Rob and Donal have already said what needs to be said about lap swimming etiquette – and with great style, I might add.
What I’d add to the discussion is this: The importance of etiquette is not limited to lap swimming! It’s not just the noodlers and resolutionistas. You might think Masters swimmers would pick up the basics of pool etiquette pretty quickly. It’s tougher to get away with being oblivious and/or rude in a team environment. You might even think more experienced Masters swimmers – those who, by virtue of their proficiency, have obviously been swimming for many years – would be least likely to offend.
Which leads me to a funny story. On my Masters squad, we recently had a new person join, who just moved from out of town.…
photo credit: Santa Barbara News-Press, 1997.
Is there any good reason for a marathon swimmer to train strokes other than freestyle?
It’s fairly uncontroversial, I think, that training in multiple strokes makes one a better athlete, in a general sense. Each stroke works a unique set of muscles, giving swimmers more “balanced” power in the water. Eddie Reese (multi-time U.S. Olympic coach) is well-known for promoting IM training for all swimmers, including sprinters and single-stroke specialists. Multi-stroke training is also less likely to lead to over-use injuries.
Think of it as in-water cross-training.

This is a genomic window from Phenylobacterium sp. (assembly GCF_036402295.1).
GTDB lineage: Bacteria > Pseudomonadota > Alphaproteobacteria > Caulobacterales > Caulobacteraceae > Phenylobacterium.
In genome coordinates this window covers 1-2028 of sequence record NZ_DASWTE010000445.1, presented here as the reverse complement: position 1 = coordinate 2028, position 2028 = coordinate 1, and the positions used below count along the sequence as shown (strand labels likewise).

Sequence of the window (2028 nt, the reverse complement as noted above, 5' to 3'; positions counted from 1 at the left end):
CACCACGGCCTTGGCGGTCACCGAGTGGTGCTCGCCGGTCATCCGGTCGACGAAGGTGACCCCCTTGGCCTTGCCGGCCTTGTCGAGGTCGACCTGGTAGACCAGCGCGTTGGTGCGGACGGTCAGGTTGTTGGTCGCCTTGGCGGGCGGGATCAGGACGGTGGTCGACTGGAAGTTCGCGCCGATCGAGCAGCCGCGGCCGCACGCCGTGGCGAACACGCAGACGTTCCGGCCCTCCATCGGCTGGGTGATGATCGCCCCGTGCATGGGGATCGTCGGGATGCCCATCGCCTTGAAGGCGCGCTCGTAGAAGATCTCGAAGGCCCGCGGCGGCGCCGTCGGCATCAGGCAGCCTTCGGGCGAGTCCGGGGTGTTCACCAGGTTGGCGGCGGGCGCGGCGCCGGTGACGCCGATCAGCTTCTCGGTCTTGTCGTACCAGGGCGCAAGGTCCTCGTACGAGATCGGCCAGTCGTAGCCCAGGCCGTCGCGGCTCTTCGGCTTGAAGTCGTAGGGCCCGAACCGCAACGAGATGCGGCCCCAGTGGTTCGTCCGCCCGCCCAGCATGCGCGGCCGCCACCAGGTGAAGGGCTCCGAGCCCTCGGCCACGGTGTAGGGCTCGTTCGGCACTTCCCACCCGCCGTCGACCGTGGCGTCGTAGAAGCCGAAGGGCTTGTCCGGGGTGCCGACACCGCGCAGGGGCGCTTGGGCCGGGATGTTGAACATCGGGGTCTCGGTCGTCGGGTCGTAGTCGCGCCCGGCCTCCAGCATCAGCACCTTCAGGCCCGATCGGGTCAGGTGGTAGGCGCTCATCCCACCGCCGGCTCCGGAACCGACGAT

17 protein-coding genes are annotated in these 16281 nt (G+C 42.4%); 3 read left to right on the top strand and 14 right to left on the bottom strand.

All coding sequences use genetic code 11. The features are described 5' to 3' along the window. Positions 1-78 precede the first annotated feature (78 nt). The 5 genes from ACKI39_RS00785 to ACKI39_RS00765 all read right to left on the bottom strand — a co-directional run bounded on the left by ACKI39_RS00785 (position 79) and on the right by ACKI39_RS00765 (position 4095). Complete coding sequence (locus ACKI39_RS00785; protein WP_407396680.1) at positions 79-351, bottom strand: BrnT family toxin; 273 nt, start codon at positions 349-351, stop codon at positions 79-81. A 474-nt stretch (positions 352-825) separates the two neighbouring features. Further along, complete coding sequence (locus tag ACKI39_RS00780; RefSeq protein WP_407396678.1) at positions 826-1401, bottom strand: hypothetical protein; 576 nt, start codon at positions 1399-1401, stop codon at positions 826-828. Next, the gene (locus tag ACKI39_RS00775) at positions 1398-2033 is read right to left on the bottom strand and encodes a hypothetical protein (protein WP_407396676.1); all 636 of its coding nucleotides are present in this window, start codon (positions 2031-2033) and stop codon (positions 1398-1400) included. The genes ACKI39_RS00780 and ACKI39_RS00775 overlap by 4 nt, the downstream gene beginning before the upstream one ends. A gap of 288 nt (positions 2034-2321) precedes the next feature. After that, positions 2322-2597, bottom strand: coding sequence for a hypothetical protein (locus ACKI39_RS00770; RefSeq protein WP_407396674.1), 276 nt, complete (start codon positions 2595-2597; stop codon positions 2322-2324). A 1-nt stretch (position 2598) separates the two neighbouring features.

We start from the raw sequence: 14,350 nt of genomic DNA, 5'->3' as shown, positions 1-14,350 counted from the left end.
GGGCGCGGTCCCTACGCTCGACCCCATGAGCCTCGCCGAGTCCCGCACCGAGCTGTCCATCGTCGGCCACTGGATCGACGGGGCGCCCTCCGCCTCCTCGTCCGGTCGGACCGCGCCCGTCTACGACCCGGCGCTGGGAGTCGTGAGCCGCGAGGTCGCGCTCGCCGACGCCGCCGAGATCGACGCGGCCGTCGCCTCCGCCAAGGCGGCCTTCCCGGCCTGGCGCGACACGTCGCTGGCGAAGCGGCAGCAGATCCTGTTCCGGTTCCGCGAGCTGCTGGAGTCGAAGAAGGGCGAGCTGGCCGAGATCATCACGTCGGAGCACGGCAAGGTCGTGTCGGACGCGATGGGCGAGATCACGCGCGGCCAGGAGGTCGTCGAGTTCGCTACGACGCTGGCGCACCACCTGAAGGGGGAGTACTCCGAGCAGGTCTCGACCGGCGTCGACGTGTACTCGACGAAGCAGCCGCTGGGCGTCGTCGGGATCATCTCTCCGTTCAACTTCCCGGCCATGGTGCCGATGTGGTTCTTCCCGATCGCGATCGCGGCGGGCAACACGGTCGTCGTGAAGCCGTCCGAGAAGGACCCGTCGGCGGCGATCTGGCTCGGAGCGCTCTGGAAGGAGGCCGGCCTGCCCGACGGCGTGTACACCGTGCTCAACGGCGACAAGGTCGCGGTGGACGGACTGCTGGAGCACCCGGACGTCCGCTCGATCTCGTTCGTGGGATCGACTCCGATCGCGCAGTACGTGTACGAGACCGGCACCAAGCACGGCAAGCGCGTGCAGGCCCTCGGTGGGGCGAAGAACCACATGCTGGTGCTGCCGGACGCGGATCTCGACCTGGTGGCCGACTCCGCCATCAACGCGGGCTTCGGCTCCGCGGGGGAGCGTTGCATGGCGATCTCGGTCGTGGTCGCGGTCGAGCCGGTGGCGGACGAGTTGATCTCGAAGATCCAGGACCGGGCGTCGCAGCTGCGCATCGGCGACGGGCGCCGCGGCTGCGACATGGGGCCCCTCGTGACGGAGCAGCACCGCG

What about open-water and marathon swimming? Or triathlon? Is there any point to training other strokes when you’ll never race anything but freestyle? If (like most working adults) you have limited time to train, isn’t that precious time best spent optimizing your freestyle? …
The blog has been rather text-heavy lately. This post should fix that.
The Santa Barbara Ocean Ducks gather Mondays, Wednesdays, and Fridays at Goleta Beach County Park, and Sundays at Butterfly Beach in Montecito (plus Saturdays in the summer). It’s a diverse, friendly group of folks, and even this late in the year you can expect to see 8-10 of us in the water during the week; more on the weekends.
Typically we head out in groups of 2 or 3 according to speed. There are a variety of possible swim routes. Here’s one of my favorites (click to enlarge):
Goleta Beach to Campus Point
From our meeting place next to the shower head (west of the restaurant and pier, east of the restroom), we make our way beyond the surf line, 100-150m offshore.…
Yesterday Open Water Source hosted a fascinating web-presentation by Peter Attia, a physician and Catalina Channel solo swimmer. The topic: Nutrition for Open-Water Swimming. Right up my alley, to say the least! There’s good news and bad news.
Bad news first: The webinar was oversubscribed so, despite pre-registering a week ahead of time, I got locked out. The good news: I was able to obtain the audio and slides, and “listen in” after the fact. (Friendly suggestion to the good folks at Open Water Source: Please don’t overbook your webinars. I realize they’re free, but still…)
The even-better news: The webinar was excellent. Though, somewhat different than I expected. A few weeks ago a friend sent me a whitepaper authored by Dr. Attia, entitled “Swimming in the Intensive Care Unit.” The gist of the paper is that a marathon swim is enormously stressful on the body, producing physiological symptoms not unlike those of a patient in the ICU with a traumatic injury.…
- For the Santa Barbara Channel Swimming Association’s Facebook page. It’s been around a while, but I have reason to believe it’ll be more active going forward. Why? Because now I’m the man behind the curtain.
Apologies for the recent radio silence. I’ve been working on the final installment of my Catalina Channel story.…